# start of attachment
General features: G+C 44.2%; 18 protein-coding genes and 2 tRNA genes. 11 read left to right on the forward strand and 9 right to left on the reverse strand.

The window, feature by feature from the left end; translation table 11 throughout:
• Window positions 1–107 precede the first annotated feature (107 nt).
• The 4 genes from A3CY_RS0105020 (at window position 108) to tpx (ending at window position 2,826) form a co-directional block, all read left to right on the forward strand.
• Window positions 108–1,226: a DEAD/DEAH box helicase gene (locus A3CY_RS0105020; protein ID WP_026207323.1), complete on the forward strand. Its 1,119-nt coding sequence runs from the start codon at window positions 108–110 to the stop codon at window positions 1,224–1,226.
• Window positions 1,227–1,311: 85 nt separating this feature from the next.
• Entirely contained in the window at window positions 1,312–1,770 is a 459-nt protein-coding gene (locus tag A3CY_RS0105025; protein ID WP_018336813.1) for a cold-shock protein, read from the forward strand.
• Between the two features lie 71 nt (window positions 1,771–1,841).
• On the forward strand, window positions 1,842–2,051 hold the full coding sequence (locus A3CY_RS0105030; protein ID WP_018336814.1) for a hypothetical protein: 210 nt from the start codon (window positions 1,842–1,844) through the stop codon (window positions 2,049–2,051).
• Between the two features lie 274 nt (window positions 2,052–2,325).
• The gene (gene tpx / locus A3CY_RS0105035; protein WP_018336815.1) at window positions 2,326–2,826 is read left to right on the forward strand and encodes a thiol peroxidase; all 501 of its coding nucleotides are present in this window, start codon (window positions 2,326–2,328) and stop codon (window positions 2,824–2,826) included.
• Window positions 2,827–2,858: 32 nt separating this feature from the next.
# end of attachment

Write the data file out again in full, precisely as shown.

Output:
General features: G+C 44.2%; 18 protein-coding genes and 2 tRNA genes. 11 read left to right on the forward strand and 9 right to left on the reverse strand.

The window, feature by feature from the left end; translation table 11 throughout:
• Window positions 1–107 precede the first annotated feature (107 nt).
• The 4 genes from A3CY_RS0105020 (at window position 108) to tpx (ending at window position 2,826) form a co-directional block, all read left to right on the forward strand.
• Window positions 108–1,226: a DEAD/DEAH box helicase gene (locus A3CY_RS0105020; protein ID WP_026207323.1), complete on the forward strand. Its 1,119-nt coding sequence runs from the start codon at window positions 108–110 to the stop codon at window positions 1,224–1,226.
• Window positions 1,227–1,311: 85 nt separating this feature from the next.
• Entirely contained in the window at window positions 1,312–1,770 is a 459-nt protein-coding gene (locus tag A3CY_RS0105025; protein ID WP_018336813.1) for a cold-shock protein, read from the forward strand.
• Between the two features lie 71 nt (window positions 1,771–1,841).
• On the forward strand, window positions 1,842–2,051 hold the full coding sequence (locus A3CY_RS0105030; protein ID WP_018336814.1) for a hypothetical protein: 210 nt from the start codon (window positions 1,842–1,844) through the stop codon (window positions 2,049–2,051).
• Between the two features lie 274 nt (window positions 2,052–2,325).
• The gene (gene tpx / locus A3CY_RS0105035; protein WP_018336815.1) at window positions 2,326–2,826 is read left to right on the forward strand and encodes a thiol peroxidase; all 501 of its coding nucleotides are present in this window, start codon (window positions 2,326–2,328) and stop codon (window positions 2,824–2,826) included.
• Window positions 2,827–2,858: 32 nt separating this feature from the next.